As I’ve mentioned numerous times, I don’t think it’s fair – either to Utah Bites readers or to restaurateurs – to write complete “reviews” based on media events, “soft” restaurant openings, or “friends & family” dinners where guests are comped their meals and treated to especially attentive service. Those dining situations are rarely comparable to what the general public can expect from a restaurant visit.
However, I do like to provide “first looks” or “sneak peeks” into new restaurants for my readers, particularly if I think the restaurant in question has a promising future. And I will say this: based on an invitation-only media preview of the food and service at Park City’s new Hearth and Hill, I have very little doubt that this place is going to be a huge hit with Park City Locals and visitors, alike. There is a lot to like.
Hearth and Hill – located in the Redstone section of Kimball Junction – is an eye-popping eatery. It’s massive – some 5200 square feet in size, and absolutely beautiful, complete with a full bar (and the most comfortable bar stools ever), exhibition kitchen and plenty of space to maneuver. The decor from the floors to the high ceilings is drop dead gorgeous. The online social media photos I’ve seen of the place just don’t do it justice.
Hearth and Hill is the brainchild of owner Brooks Kirchheimer – “a lifelong dream,” he says. After earning a degree in Restaurant and Hotel Management, Kirchheimer worked at high-end establishments like Montage Beverly Hills and Montage Deer Valley, as well as Sundance’s Zoom restaurant and Peter Merriman’s namesake restaurant in Maui.
In 2017 Brooks and his wife Catherine returned to Park City with their dog, Boone, with the goal of starting their own restaurant. The result, with assistance from his father and co-owner David Kirchheimer, is Hearth and Hill.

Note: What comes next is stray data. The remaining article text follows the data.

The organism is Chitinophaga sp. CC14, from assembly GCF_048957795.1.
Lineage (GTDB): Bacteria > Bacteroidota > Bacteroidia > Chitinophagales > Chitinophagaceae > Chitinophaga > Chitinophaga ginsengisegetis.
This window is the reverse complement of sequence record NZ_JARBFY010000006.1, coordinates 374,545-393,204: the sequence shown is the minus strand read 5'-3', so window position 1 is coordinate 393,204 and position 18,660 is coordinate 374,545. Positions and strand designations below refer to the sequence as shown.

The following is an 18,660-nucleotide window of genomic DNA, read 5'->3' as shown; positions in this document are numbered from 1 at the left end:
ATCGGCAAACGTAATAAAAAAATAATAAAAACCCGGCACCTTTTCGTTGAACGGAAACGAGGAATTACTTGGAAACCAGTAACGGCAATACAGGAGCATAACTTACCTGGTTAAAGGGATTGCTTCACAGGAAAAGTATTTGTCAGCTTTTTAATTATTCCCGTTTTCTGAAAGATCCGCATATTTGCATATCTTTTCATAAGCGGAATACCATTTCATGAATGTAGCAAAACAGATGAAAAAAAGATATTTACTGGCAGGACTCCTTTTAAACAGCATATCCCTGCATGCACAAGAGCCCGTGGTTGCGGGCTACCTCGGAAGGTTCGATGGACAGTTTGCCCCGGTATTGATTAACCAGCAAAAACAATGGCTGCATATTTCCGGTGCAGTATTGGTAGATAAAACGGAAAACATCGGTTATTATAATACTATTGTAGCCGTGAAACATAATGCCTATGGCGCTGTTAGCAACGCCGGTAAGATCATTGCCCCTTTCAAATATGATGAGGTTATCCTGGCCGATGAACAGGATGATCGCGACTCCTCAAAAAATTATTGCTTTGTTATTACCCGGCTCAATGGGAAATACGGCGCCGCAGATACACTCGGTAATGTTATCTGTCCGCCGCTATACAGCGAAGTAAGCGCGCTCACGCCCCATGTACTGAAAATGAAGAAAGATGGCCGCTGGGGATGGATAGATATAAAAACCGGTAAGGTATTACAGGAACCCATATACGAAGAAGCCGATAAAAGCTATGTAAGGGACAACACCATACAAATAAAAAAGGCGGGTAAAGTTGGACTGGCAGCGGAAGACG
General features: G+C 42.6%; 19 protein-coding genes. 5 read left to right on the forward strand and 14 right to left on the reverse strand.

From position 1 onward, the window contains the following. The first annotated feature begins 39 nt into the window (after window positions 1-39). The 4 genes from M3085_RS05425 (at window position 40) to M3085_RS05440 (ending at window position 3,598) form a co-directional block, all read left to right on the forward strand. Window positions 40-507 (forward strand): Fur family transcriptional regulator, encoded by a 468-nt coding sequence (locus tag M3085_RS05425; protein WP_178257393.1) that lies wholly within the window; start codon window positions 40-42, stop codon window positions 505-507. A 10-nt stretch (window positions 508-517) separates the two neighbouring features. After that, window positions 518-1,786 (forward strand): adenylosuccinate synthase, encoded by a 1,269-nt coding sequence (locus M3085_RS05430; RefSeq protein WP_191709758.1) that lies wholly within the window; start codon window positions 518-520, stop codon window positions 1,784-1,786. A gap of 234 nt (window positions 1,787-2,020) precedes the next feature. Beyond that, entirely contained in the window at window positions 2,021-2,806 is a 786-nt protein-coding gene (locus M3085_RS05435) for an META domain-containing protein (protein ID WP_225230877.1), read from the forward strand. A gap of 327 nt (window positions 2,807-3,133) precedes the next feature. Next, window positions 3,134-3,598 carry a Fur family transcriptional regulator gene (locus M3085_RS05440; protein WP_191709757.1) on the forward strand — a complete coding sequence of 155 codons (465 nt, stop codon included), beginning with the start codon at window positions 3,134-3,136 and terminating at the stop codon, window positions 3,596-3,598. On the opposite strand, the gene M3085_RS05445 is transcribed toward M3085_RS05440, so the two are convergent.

As I said, I’ll save a full-on critical review of the restaurant and more in-depth information about the philosophy behind it for another time. But, I have to admit, I was very impressed by the food and service during the media event I attended. And frankly, I was skeptical going in. Looking at the menu online, if I was being kind I’d call it “eclectic.” If I wasn’t inclined to be kind, I’d have called it “confused.” Hearth and Hill cuisine runs the gamut from Mexican-style carne asada and Asian potstickers, to a Cuban sandwich, Korean fried chicken, trout with gnocchi, burgers, and hamachi crudo. It’s quite a smorgasbord of culinary styles and cuisines.
But, chef Jordan Harvey and owner David Kirchheimer explained that the diversity of flavors is intentional. They wanted to create a family-friendly culinary atmosphere in which one person at the table can enjoy a veggie burger while another might prefer filet mignon with oxtail gravy. There is, literally, something for everybody at Hearth and Hill. And that includes kids, with thoughtful children’s menu items like grilled Arctic char, vegetable noodle soup, chips with guacamole, string cheese snacks and more. To my surprise, the mashup of cuisines at Hearth and Hill somehow just works.
So, rather than a critique of individual dishes – all of which I very much enjoyed – here is a photo excursion and highlights of Hearth and Hill’s eclectic menu.
Hamachi crudo with chile, lime, scallion, white soy, toasted sushi rice cake
Hummus with seasonal vegetables, flatbread
Scallop Gyoza with ginger shoyu
“Refuel” – apple, avocado, almond, beet, brown rice, cranberry, sweet potato, kale, spinach, pomegranate vinaigrette
Korean Fried Chicken with pickle, potato scallion waffle, seasoned maple syrup
Truffle Mac and Cheese with gruyere, bacon, bread crumbs, chives
Trout with gnocchi, radish, snap pea, sauce gribiche, lemon beurre blanc
Cheddar Biscuits with pimento cheese
Blackened Cauliflower with garden crudite, panisse, Moroccan yogurt sauce
Dark Chocolate and Peanut Butter with bourbon chocolate cookies, peanut butter mousse, cherry ice cream
Yuzu Creme Brulee with sesame cookies
Sundae Nachos with chocolate waffle, pizzle cookies, banana, coconut almond ice cream, hot fudge, caramel sauce, fresh berries, almonds, whipped cream
Culinary quote of the week:
Those who feed on politics learn to dine on baloney. — James J. Kilpatrick
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Originally trained as an anthropologist, Ted Scheffler is a seasoned food, wine & travel writer based in Utah. He loves cooking, skiing, and spends an inordinate amount of time tending to his ever-growing herd of guitars and amplifiers.
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